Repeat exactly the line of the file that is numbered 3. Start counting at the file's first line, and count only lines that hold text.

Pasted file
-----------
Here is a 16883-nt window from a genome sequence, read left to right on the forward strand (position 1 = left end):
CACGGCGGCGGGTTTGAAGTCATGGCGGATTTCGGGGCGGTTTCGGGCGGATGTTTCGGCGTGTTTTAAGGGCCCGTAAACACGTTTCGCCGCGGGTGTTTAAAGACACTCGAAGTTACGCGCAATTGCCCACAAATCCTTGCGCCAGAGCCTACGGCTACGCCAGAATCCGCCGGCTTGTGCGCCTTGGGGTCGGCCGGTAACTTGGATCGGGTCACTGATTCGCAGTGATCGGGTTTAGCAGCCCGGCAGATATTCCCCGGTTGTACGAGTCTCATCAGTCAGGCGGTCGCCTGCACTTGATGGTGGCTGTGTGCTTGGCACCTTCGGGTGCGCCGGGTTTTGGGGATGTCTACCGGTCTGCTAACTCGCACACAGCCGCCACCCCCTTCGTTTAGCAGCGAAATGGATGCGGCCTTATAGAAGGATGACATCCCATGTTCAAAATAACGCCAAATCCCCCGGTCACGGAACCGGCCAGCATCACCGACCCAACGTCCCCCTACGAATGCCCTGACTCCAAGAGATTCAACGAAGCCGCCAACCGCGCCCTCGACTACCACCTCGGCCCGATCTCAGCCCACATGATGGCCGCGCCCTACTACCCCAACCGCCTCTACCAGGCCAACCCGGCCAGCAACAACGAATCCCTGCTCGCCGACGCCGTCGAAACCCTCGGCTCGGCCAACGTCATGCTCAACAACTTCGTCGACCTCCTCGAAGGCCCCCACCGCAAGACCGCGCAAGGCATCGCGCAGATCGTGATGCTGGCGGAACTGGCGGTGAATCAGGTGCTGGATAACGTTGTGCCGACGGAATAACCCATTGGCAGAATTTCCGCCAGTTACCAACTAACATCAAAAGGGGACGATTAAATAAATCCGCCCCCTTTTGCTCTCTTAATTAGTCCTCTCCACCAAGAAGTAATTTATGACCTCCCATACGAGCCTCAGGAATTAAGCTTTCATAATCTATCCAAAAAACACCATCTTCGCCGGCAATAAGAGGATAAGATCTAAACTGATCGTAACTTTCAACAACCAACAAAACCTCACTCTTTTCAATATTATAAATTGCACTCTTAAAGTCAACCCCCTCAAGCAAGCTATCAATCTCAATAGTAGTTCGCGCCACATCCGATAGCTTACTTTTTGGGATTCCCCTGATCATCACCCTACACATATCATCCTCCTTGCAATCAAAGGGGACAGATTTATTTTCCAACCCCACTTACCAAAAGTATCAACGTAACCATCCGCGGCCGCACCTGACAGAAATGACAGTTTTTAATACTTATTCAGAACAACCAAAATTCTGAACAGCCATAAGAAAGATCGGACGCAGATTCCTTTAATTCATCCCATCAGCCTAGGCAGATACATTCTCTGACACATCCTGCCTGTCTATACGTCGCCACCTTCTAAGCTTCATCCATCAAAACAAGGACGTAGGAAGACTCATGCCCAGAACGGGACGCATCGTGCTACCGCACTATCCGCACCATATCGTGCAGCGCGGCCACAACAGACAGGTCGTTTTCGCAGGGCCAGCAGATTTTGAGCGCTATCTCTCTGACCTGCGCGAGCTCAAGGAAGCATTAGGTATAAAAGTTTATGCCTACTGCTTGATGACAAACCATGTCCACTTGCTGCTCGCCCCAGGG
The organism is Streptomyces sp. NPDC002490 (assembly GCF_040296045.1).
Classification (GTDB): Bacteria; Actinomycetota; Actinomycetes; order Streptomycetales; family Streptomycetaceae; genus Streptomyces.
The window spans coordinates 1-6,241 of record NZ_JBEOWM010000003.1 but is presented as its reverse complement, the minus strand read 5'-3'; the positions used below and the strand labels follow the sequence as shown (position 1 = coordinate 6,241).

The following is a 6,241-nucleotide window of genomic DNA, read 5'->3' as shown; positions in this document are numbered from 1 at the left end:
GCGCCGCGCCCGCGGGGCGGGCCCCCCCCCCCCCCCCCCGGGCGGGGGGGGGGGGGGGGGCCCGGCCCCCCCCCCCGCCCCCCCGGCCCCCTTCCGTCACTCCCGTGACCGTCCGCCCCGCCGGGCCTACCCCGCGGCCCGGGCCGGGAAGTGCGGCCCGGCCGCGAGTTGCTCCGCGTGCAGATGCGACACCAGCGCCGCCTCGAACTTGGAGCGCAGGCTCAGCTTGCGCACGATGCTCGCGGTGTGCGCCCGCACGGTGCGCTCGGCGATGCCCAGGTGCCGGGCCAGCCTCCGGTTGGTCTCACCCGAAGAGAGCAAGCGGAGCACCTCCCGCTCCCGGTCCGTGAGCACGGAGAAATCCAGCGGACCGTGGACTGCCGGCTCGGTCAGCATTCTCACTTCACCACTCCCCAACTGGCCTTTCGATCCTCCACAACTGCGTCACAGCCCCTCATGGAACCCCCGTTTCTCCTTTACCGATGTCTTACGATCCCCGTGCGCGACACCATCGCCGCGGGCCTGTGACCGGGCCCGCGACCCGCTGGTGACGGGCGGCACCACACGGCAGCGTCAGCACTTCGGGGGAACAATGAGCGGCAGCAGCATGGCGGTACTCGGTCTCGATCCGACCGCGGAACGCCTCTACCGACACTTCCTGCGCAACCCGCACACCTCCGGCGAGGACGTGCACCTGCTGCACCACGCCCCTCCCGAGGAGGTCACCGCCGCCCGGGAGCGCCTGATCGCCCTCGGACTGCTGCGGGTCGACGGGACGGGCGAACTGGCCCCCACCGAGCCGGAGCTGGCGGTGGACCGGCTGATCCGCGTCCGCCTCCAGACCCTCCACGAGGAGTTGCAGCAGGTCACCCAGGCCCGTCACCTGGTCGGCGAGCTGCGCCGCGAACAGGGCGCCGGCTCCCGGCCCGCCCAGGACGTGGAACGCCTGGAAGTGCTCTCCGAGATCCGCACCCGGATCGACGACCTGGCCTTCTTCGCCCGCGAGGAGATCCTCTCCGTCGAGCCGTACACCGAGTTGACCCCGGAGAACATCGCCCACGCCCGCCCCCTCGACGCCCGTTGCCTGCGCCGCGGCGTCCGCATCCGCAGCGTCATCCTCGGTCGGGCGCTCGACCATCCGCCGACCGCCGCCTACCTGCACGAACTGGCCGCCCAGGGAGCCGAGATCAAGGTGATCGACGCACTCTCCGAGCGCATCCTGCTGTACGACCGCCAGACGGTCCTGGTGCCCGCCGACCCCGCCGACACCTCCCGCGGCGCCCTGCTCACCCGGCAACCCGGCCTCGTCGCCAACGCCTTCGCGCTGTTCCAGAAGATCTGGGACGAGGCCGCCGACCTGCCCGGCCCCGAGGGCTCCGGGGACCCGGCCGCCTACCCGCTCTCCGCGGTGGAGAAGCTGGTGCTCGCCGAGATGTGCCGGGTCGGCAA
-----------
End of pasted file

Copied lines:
The organism is Streptomyces sp. NPDC002490 (assembly GCF_040296045.1).